Johann Sebastian Bach
(21 March 1685 – 28 July 1750) was a German composer, organist, harpsichordist, violist, and violinist whose sacred and secular works for choir, orchestra, and solo instruments drew together the strands of the Baroque period and brought it to its
ultimate maturity. Although he did not introduce new forms, he enriched the prevailing German style with a robust contrapuntal technique, an
unrivalled control of harmonic and motivic organisation, and the adaptation of rhythms, forms and textures from abroad, particularly from
Italy and France.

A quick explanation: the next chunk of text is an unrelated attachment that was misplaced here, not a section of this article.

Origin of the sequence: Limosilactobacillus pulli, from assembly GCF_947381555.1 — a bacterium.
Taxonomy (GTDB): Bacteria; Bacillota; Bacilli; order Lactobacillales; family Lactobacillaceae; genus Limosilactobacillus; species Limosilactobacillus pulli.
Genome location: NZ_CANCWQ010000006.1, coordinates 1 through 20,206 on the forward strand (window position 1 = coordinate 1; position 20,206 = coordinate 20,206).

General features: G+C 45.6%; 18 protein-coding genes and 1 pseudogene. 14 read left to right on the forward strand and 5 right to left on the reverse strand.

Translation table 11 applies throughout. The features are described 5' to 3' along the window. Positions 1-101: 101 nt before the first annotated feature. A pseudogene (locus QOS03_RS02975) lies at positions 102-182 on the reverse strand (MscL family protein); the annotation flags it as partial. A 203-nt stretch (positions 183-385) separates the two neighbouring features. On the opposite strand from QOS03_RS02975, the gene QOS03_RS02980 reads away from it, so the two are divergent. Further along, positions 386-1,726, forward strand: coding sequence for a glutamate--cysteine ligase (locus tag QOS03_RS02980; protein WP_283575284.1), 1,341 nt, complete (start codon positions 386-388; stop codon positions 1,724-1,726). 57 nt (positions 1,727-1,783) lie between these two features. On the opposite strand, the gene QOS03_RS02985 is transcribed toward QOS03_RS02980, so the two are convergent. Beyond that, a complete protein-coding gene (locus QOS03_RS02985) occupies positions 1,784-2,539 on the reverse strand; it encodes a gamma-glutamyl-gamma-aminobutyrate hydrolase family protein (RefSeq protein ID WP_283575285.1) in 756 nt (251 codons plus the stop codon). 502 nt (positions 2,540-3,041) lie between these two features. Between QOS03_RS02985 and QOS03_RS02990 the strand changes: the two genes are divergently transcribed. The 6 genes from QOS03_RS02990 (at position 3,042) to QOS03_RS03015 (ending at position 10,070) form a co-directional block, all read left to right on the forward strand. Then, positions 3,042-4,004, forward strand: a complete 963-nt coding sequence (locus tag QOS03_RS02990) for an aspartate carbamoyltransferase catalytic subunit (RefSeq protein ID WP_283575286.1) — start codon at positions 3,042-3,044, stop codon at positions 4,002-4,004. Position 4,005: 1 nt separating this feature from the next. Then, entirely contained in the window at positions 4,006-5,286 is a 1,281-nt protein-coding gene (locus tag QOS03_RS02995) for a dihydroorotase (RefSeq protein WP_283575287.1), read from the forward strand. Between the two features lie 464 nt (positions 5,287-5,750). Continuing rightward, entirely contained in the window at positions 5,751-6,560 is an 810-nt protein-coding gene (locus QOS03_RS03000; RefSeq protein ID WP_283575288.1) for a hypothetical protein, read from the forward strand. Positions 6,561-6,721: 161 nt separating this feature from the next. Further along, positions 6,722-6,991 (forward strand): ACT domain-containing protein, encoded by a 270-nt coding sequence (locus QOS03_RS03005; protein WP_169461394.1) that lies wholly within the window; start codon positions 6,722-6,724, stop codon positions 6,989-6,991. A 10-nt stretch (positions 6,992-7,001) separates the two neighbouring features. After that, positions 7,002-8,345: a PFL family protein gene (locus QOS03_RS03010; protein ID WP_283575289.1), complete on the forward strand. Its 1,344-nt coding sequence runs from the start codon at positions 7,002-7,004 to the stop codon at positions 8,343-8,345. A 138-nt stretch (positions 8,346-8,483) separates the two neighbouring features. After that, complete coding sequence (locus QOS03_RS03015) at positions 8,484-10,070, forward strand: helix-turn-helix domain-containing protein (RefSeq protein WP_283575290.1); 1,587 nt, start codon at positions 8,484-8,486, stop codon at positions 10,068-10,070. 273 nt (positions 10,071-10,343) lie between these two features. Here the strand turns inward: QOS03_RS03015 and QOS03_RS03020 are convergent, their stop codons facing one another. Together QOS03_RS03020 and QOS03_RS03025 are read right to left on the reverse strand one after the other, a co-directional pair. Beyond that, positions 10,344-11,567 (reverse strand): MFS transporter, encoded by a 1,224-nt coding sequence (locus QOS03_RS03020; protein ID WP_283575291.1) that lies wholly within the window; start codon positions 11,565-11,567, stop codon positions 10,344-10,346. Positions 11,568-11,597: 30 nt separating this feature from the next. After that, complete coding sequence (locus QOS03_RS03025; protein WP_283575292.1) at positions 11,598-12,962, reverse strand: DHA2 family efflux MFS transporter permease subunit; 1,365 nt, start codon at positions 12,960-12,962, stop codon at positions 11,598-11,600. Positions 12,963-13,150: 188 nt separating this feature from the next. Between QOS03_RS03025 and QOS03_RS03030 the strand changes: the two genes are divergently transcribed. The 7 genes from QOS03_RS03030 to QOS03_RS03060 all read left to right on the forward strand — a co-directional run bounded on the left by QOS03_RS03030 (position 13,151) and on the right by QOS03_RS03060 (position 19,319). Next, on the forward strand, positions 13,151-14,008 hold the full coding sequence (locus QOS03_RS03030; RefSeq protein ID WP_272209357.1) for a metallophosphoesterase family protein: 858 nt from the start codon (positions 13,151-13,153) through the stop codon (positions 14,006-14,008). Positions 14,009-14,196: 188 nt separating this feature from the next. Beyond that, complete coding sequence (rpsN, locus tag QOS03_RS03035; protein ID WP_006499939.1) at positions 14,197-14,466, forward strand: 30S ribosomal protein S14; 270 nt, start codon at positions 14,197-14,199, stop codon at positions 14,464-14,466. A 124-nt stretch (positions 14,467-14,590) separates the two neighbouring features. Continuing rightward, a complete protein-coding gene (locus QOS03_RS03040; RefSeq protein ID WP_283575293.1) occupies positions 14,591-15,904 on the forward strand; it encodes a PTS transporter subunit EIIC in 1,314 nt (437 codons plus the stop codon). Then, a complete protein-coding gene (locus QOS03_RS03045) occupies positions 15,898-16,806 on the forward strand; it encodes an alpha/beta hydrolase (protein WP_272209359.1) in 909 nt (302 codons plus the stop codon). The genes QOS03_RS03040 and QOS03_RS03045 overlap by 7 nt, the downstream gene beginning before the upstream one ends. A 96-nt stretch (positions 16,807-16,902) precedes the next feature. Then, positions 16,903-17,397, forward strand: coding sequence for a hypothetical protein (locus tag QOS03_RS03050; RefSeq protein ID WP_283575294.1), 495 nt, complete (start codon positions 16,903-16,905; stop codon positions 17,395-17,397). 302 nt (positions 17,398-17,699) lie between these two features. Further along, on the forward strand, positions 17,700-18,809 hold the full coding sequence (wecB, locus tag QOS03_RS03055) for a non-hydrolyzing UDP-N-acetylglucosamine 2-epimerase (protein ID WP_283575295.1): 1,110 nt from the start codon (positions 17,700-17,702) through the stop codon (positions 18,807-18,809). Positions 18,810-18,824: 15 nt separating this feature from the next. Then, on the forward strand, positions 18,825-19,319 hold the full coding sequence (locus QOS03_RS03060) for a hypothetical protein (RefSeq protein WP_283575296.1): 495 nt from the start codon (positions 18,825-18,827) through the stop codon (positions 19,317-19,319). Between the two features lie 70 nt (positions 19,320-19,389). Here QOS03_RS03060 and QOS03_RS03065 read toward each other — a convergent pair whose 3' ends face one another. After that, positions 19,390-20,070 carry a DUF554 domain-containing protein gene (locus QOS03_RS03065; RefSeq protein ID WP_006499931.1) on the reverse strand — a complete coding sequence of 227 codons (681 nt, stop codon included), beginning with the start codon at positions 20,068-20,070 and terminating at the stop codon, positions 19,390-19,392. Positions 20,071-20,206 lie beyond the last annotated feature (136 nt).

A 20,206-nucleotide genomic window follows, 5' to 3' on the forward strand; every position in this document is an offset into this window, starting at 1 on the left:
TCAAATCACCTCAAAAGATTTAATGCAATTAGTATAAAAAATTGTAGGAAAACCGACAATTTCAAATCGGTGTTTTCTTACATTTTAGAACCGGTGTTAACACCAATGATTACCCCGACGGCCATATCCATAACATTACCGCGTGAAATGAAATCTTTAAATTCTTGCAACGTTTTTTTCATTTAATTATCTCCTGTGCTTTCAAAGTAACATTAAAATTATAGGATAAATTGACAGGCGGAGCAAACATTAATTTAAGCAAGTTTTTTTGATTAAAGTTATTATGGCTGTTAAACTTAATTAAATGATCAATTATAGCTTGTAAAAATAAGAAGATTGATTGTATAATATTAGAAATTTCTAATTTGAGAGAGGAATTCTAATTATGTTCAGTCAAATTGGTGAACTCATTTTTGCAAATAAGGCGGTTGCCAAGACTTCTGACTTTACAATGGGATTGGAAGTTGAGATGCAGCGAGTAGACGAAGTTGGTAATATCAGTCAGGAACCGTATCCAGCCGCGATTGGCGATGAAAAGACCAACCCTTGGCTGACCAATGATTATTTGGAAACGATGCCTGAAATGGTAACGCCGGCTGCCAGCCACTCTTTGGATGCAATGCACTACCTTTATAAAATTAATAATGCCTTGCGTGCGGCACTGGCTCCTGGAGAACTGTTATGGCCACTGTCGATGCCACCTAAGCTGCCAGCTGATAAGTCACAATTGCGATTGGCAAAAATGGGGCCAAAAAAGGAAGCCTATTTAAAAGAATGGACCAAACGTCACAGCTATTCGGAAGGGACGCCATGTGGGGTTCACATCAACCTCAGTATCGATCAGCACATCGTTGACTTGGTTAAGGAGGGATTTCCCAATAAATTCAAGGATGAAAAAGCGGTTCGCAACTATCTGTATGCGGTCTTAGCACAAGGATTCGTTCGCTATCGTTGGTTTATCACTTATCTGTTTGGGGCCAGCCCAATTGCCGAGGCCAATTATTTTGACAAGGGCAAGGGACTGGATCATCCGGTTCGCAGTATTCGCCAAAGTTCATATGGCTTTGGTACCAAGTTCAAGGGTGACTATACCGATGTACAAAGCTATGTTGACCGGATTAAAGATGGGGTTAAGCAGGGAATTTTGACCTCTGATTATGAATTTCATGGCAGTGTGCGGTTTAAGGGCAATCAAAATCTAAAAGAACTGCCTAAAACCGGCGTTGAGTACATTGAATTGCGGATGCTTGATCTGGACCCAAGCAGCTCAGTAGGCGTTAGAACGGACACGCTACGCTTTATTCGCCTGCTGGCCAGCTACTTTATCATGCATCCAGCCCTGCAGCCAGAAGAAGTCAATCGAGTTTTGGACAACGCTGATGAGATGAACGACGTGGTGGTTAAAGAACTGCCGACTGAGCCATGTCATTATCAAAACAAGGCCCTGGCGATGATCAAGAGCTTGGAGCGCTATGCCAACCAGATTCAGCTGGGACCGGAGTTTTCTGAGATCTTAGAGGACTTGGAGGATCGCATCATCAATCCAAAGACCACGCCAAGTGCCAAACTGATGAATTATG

The Brandenburgische Konzerte
by Johann Sebastian Bach (BWV 1046–1051) are a collection of six instrumental works presented by Bach to Christian Ludwig, margrave of Brandenburg-Schwedt, in 1721 (though probably composed earlier). They are widely regarded as among the finest musical compositions of the Baroque era.
|Johann Sebastian Bach - Brandenburgische Konzerte Nos. 4, 5, 6|
|Archiv Produktion - 410 501-2|
|Printed in West Germany by Neef, Wittingen - with barcode|